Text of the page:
The monitoring and decay of forests in Catalonia carried out by the DEBOSCAT programme was presented by CREAF research technician Mireia Banqué, who explained how decay episodes are detected, their recurrence and how forests recover after an episode. The conclusions of this monitoring are crucial in order to define which areas are priorities and thus support the adaptive forest management of the territory. CREAF therefore monitors this situation together with the Agents Rurals de Catalunya.
Drought at a local scale
The sustainable forest management of pine forests in Valladolid was the focus of the talk by Alfonso González Romero, from the Junta de Castilla y León. The Pinus pinaster forest stands are the most affected by decay, according to his intervention, and are attributed to a combination of drought, human overexploitation of water resources and sandy soils with low water retention capacity. Castilla y León is working on a mechanism for recovery, and points to the need to implement flexible management methods to limit decline.
As for French public forests, the main objective of the Office National des Forêts is to ensure that the multifunctionality of forests is maintained, to increase their resilience to climate change, and to maintain the biodiversity of species, according to Thierry Sardin.
The SUDOE MONTCLIMA pilot experience was presented by Diana Pascual, from CREAF, to talk about adaptive forest management in a holm oak forest in the Montnegre-Corredor massif (Barcelona), as the key to boosting the resilience of mid-mountain forests in the face of drought and fire risk. CREAF researcher Eduard Pla is also involved in this work. The direct experience in Andorra was presented by Marc Font, from Andorra Recerca + Innovació, who discussed the impact of future droughts on the resilience of forests, and the effects this could have on their protective role in the face of gravitational risks.
One of the relevant aspects of the MONTCLIMA project is that it facilitates knowledge of the evolution of the different forest species due to climate change. Thanks to the CLIMESSENCES tool, the Office National des Forêts can carry out this monitoring, based on the scenarios established by the IPCC to obtain future distribution situations. The model generates 2 types of maps presented by Xavier Bartet: of similar climates and of climatic compatibility.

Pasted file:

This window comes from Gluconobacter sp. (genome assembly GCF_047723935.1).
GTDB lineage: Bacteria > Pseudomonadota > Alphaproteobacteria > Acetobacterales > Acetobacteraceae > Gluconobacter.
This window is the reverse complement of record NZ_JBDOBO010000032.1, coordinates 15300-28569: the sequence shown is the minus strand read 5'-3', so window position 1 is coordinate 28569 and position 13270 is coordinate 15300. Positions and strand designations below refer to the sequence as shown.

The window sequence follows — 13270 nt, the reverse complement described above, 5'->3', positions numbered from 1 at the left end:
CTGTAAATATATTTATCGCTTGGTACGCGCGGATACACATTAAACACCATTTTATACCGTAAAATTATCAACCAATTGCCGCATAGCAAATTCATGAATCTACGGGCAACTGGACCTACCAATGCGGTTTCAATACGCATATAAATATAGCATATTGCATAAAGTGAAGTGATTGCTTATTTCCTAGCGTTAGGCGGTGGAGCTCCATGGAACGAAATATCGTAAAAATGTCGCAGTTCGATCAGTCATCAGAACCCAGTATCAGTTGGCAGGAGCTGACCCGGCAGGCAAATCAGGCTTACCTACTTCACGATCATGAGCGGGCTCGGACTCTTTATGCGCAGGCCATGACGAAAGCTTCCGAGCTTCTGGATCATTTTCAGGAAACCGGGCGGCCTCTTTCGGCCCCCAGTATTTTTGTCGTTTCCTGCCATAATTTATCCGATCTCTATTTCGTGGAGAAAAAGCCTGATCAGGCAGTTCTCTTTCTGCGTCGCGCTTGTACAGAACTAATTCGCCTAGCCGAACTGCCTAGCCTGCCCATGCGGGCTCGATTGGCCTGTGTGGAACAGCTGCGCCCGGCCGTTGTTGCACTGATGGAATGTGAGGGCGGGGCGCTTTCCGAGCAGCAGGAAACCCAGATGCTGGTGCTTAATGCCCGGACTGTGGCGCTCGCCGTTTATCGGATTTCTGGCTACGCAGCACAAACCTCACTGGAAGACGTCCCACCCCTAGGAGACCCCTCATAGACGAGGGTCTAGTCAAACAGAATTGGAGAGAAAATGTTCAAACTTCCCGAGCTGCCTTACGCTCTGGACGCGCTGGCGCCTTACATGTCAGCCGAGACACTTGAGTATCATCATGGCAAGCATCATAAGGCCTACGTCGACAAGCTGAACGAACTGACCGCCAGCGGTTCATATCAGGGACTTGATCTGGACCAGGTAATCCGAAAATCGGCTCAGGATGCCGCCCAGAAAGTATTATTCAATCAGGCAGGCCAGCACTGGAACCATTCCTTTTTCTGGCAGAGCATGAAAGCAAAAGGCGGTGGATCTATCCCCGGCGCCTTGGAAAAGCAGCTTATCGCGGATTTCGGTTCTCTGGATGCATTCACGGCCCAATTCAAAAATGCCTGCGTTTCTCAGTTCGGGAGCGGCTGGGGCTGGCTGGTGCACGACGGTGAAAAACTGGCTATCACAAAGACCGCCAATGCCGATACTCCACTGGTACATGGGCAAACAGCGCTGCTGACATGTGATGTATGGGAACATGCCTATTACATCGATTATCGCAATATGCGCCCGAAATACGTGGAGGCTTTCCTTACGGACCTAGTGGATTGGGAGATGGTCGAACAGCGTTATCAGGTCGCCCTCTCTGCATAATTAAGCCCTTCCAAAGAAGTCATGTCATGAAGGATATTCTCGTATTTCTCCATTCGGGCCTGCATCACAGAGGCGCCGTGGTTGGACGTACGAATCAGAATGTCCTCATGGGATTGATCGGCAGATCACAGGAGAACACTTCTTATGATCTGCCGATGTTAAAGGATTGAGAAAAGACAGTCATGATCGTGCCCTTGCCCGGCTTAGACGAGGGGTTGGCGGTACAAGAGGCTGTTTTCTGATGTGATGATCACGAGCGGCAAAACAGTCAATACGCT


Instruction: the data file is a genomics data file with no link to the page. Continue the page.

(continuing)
The forest management model of the LIFE RESILIENT FOREST project and the silvicultural treatments to support management were presented by María González Sanchís, from the Universitat Politècnica de València. This model aims to promote sustainable forest management, and allows the inclusion of up to 5 objectives weighted according to the user’s interest.
Finally, the study of the changes in the main forests of Portugal has made it possible to pool the combination of the bioclimatic indices observed. This is a study of the University of Trás-os-Montes y Alto Douro presented by João A. Santos.
A tool to reduce uncertainty
The Geovisor open-source, geolocalised map viewer allows real-time consultation of indicators of active fires, burnt areas and accumulated rainfall. This tool also provides additional information on MONTCLIMA’s pilot experiences: “Monitoring is one of the most powerful tools we have to reduce uncertainties. It is undoubtedly our best asset to avoid surprises,” says Jordi Martínez-Vilalta.
One of the tools for the MONTCLIMA project to strengthen the management and prevention capacity in the mountain territories of southwest Europe in the face of natural hazards is the creation of a transnational strategic framework, capitalising on previous successful projects. This initiative is in line with the UN Sendai Framework for Disaster Risk Reduction and the Paris Agreement on climate change.